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Made by Creator/ShigeruMiyamoto in 1987 for the [[{{NES}} Family Computer Disk System]], '''''Yume Kōjō: Doki Doki Panic''''' (or ''"Dream Factory: Heart-Pounding Panic"'') is the game that would later become ''VideoGame/SuperMarioBros2''. Shigeru Miyamoto was involved heavily in the game's development. Interestingly, it was originally a LicensedGame starring the {{Mascot}}s of Fuji Television's Yume Kōjō '87 (Dream Factory '87) event, which promoted several of Fuji Television's shows and other products.[[note]]The enemies were owned by Nintendo, which is why they could appear in other titles.[[/note]] [[DolledUpInstallment It was marketed in the PAL and North American release as "Super Mario Bros. 2"]] because Japan's [=SMB2=], now known as ''[[VideoGame/SuperMarioBrosTheLostLevels Super Mario Bros.: The Lost Levels]]'', was either deemed [[ItsHardSoItSucks too hard]] for non-Japanese gamers, or [[ItsTheSameNowItSucks too much of a clone]].

to:


Made by Creator/ShigeruMiyamoto in 1987 for the [[{{NES}} [[UsefulNotes/NintendoEntertainmentSystem Family Computer Disk System]], System,]] '''''Yume Kōjō: Doki Doki Panic''''' (or ''"Dream Factory: Heart-Pounding Panic"'') is the game that would later become ''VideoGame/SuperMarioBros2''. Shigeru Miyamoto was involved heavily in the game's development. Interestingly, it was originally a LicensedGame starring the {{Mascot}}s of Fuji Television's Yume Kōjō '87 (Dream Factory '87) event, which promoted several of Fuji Television's shows and other products.[[note]]The enemies were owned by Nintendo, which is why they could appear in other titles.[[/note]] [[DolledUpInstallment It was marketed in the PAL and North American release as "Super Mario Bros. 2"]] because Japan's [=SMB2=], now known as ''[[VideoGame/SuperMarioBrosTheLostLevels Super Mario Bros.: The Lost Levels]]'', was either deemed [[ItsHardSoItSucks too hard]] for non-Japanese gamers, or [[ItsTheSameNowItSucks too much of a clone]].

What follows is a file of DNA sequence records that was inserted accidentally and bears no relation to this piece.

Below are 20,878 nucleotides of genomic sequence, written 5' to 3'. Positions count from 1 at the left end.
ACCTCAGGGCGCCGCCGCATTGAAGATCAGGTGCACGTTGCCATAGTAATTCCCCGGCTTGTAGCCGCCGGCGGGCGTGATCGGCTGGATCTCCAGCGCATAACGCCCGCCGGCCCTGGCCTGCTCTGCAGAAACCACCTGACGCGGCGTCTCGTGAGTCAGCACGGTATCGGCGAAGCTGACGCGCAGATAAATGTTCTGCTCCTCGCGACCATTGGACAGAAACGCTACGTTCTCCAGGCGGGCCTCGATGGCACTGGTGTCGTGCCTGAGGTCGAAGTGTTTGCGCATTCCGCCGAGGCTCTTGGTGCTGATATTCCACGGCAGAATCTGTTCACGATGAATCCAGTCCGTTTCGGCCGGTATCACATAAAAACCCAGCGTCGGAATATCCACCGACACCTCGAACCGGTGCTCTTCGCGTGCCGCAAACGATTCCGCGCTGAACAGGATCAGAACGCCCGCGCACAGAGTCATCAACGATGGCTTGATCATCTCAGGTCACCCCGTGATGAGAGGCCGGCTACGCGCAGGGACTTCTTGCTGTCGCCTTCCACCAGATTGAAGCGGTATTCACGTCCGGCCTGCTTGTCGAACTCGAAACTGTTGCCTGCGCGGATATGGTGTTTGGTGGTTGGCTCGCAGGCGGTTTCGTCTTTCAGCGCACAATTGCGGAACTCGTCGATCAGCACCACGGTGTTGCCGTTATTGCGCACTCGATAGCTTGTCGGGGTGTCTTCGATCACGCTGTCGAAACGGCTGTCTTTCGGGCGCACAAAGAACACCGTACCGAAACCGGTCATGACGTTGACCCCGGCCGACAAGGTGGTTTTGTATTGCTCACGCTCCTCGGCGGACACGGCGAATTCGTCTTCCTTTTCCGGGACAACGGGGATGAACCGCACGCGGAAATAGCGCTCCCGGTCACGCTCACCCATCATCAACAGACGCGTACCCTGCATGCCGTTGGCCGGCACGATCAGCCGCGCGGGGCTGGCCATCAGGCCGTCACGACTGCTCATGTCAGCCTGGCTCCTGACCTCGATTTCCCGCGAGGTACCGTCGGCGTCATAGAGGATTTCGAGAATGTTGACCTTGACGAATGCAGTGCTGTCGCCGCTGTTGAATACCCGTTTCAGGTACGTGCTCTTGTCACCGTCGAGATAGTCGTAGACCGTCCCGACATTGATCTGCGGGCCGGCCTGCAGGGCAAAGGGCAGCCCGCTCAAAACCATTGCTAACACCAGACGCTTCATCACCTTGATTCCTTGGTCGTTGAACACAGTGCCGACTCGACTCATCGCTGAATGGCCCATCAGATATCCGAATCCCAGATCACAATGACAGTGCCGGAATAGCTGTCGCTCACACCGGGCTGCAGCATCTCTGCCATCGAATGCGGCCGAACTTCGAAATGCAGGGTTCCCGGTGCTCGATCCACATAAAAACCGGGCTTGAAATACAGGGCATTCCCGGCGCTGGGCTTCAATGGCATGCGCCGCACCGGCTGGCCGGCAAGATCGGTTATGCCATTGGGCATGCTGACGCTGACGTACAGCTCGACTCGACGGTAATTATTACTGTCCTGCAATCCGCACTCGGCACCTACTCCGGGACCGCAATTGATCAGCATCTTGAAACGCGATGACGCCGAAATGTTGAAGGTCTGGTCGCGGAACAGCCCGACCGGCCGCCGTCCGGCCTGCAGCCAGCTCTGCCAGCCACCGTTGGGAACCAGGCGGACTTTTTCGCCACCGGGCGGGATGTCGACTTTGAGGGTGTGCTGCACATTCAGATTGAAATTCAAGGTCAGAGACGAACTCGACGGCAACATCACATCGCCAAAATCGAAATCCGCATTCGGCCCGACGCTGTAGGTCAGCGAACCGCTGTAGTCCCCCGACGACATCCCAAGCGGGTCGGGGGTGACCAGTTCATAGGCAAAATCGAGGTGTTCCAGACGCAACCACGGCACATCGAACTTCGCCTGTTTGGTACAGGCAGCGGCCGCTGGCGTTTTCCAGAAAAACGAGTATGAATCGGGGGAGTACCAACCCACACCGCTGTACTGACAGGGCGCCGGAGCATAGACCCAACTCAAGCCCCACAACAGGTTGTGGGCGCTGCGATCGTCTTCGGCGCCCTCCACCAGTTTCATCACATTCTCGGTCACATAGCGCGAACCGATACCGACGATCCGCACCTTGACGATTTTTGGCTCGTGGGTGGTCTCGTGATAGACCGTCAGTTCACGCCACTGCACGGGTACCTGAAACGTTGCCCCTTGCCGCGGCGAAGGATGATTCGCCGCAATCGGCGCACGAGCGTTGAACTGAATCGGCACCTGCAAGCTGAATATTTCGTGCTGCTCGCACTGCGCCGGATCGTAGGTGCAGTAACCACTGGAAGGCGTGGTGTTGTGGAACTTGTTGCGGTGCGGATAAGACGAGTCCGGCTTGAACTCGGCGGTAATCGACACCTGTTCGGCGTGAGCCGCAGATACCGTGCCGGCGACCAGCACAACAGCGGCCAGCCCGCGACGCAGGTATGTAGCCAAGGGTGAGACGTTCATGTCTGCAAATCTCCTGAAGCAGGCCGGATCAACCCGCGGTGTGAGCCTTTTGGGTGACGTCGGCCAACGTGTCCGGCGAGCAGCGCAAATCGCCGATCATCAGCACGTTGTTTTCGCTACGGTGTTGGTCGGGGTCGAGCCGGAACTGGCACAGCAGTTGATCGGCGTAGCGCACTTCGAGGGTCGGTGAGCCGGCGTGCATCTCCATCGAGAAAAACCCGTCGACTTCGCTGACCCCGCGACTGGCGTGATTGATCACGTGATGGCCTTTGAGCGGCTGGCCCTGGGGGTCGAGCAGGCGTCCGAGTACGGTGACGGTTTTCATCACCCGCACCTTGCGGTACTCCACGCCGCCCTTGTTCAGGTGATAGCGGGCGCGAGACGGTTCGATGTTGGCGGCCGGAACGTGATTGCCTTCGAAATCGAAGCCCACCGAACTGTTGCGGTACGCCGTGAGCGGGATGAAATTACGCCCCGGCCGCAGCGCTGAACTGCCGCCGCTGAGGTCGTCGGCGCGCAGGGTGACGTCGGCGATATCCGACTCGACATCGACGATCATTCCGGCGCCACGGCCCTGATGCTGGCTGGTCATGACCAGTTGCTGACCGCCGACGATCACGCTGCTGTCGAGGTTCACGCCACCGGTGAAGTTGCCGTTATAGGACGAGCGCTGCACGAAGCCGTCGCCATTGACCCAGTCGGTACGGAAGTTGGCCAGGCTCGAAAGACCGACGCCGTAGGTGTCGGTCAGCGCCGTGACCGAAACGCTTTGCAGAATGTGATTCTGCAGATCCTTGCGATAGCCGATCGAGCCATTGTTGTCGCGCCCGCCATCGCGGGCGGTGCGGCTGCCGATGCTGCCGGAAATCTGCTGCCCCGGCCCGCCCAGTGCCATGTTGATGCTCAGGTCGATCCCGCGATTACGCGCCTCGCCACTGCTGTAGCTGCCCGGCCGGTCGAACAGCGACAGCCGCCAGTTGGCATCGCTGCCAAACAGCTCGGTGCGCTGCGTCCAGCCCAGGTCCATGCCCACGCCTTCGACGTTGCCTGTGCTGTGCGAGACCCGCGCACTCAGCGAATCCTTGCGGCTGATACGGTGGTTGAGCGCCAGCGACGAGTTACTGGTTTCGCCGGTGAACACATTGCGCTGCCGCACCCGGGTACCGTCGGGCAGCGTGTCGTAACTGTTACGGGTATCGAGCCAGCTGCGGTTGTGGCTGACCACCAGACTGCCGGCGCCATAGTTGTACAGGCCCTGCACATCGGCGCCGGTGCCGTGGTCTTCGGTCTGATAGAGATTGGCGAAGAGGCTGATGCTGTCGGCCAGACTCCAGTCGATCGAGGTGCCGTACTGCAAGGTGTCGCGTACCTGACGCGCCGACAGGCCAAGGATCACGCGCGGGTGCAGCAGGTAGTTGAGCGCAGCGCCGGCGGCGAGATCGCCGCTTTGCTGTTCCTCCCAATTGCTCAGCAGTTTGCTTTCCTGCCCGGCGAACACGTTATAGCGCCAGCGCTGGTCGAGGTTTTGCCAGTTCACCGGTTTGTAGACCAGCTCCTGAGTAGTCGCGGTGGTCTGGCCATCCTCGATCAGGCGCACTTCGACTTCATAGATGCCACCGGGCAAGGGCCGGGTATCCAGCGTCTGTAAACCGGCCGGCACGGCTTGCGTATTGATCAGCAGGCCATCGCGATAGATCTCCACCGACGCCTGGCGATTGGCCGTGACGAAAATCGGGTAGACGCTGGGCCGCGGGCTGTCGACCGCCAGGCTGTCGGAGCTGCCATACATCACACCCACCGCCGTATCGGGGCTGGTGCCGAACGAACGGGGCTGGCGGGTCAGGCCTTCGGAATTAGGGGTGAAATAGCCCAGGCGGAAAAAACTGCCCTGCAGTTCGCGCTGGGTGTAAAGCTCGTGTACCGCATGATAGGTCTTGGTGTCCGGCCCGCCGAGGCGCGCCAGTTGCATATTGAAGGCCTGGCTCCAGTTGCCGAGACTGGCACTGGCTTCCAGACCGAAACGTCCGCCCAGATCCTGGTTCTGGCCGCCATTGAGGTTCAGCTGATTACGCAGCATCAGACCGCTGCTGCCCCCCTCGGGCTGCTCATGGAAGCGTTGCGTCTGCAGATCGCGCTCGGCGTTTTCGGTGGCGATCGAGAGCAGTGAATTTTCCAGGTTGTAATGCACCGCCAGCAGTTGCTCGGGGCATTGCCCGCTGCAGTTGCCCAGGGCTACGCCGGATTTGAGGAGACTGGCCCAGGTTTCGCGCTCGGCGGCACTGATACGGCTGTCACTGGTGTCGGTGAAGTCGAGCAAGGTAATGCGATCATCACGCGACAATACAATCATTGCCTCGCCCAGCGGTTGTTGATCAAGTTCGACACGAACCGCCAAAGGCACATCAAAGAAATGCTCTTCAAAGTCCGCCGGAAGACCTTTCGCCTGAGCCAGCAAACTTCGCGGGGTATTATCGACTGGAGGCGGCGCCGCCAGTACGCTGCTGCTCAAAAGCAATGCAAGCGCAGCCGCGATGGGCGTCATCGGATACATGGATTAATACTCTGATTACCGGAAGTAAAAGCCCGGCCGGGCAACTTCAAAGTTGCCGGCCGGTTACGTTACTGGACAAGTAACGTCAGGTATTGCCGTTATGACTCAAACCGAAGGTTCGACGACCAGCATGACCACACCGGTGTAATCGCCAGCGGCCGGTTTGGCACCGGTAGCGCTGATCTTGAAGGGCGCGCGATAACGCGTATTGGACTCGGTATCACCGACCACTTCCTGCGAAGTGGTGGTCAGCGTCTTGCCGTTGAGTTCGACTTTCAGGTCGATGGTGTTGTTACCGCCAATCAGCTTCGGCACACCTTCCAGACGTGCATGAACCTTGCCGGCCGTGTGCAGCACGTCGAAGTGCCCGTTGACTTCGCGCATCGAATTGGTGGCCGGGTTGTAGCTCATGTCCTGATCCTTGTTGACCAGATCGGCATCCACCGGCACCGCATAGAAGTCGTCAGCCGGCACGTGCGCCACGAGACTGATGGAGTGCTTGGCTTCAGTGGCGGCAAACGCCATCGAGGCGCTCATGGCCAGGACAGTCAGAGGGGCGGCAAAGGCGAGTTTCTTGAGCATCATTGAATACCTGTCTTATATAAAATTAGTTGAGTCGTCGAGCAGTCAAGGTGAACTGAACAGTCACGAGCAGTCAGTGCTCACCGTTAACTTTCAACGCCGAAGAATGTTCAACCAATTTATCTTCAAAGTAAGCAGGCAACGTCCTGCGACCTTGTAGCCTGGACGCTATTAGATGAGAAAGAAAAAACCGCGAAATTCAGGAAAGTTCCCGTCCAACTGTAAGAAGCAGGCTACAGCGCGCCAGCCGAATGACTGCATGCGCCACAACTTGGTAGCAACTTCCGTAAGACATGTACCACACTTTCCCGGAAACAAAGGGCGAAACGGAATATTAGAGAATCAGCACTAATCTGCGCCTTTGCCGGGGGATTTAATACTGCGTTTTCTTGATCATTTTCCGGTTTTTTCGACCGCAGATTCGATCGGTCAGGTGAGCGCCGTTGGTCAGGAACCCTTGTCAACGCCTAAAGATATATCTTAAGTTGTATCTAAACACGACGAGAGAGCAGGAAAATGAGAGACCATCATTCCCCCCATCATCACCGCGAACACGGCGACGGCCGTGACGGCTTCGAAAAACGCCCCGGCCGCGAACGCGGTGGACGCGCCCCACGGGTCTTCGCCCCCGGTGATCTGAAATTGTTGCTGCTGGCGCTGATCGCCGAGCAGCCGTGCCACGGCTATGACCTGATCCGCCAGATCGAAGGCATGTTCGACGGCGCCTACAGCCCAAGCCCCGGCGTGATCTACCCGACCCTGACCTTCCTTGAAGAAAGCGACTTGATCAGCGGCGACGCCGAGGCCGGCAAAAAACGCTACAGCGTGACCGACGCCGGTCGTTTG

* ShoutOut: Before it became a ''[[VideoGame/SuperMarioBros2 Mario]]'' game, it already had the POW Block from the original ''VideoGame/MarioBros'', plus the Star from ''VideoGame/SuperMarioBros''[[note]]Contrary to popular belief, the "Coins" were known as "Medals" in DDP, making it a deliberate change in SMB2. [[/note]] The electric Sparks may also be a reference to the enemy of the same name from ''VideoGame/DonkeyKong Junior.''

to:

* ShoutOut: Before it became a ''[[VideoGame/SuperMarioBros2 Mario]]'' game, it already had the POW Block from the original ''VideoGame/MarioBros'', plus the Star from ''VideoGame/SuperMarioBros''[[note]]Contrary to popular belief, the "Coins" were known as "Medals" in DDP, making it a deliberate change in SMB2.[=SMB2=]. [[/note]] The electric Sparks may also be a reference to the enemy of the same name from ''VideoGame/DonkeyKong Junior.''